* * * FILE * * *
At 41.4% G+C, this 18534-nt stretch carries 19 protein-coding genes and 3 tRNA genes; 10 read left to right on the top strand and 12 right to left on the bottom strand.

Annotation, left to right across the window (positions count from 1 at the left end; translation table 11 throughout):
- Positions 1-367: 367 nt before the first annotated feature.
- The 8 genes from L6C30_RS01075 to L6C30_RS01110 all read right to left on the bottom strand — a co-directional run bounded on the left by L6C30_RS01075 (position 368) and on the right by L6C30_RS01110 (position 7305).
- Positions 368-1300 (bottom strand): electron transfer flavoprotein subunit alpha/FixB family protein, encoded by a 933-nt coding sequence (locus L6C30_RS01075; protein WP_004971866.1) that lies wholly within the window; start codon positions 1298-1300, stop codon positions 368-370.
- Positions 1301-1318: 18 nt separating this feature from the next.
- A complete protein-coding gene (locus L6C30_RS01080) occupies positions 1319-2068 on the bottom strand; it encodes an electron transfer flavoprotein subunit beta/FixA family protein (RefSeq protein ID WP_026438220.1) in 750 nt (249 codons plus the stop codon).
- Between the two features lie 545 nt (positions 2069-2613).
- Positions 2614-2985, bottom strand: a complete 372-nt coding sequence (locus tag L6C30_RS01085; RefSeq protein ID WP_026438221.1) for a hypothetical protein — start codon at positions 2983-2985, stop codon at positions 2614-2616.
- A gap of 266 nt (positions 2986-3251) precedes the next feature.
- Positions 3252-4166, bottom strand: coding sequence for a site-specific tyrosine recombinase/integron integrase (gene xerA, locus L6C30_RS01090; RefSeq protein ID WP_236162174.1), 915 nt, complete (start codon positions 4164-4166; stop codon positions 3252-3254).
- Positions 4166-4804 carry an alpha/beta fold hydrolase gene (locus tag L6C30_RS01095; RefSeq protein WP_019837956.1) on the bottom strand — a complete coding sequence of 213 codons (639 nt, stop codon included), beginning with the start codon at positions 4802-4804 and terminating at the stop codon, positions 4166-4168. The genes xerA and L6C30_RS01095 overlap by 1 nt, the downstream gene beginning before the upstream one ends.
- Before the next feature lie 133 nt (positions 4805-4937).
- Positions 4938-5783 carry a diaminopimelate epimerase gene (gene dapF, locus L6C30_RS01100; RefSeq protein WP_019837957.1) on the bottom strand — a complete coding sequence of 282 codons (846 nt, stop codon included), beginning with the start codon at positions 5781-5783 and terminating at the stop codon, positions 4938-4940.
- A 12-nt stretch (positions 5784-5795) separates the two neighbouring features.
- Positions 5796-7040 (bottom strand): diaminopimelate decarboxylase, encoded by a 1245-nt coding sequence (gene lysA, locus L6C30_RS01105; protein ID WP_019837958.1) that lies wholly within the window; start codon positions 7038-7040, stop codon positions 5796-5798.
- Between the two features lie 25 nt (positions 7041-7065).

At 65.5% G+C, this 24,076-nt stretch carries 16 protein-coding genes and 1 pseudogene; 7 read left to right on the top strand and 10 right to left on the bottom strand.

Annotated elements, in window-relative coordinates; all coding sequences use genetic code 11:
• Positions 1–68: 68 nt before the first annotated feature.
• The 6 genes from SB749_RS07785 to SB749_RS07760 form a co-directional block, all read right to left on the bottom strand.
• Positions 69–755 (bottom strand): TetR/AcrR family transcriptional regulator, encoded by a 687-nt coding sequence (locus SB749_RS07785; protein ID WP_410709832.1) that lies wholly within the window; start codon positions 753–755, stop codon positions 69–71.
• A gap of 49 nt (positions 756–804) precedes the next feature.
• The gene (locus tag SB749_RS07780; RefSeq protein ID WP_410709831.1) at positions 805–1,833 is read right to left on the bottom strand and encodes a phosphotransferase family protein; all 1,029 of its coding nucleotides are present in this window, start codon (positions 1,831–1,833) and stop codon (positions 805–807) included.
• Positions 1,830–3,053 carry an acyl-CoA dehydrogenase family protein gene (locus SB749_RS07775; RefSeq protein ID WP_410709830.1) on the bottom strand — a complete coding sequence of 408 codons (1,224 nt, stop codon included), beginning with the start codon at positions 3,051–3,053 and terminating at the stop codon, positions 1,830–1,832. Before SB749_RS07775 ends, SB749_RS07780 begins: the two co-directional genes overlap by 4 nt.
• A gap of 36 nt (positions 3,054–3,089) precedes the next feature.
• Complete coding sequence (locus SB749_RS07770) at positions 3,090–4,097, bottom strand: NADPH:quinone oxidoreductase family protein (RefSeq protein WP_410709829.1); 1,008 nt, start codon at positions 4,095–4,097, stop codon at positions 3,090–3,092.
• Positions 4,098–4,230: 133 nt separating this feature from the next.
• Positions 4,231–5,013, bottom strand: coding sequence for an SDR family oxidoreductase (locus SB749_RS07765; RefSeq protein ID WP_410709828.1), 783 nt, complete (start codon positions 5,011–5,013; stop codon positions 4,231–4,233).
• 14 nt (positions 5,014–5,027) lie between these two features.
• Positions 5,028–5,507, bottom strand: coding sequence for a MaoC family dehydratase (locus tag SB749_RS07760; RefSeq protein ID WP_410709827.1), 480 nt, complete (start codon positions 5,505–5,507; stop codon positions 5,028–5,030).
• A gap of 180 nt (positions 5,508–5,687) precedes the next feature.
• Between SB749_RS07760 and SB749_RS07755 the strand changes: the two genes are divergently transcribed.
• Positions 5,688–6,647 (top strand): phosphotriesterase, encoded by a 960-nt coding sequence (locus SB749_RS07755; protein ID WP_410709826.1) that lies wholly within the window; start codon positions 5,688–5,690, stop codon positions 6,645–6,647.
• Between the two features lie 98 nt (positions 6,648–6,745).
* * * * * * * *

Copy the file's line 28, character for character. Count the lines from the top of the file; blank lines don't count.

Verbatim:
• Positions 4,098–4,230: 133 nt separating this feature from the next.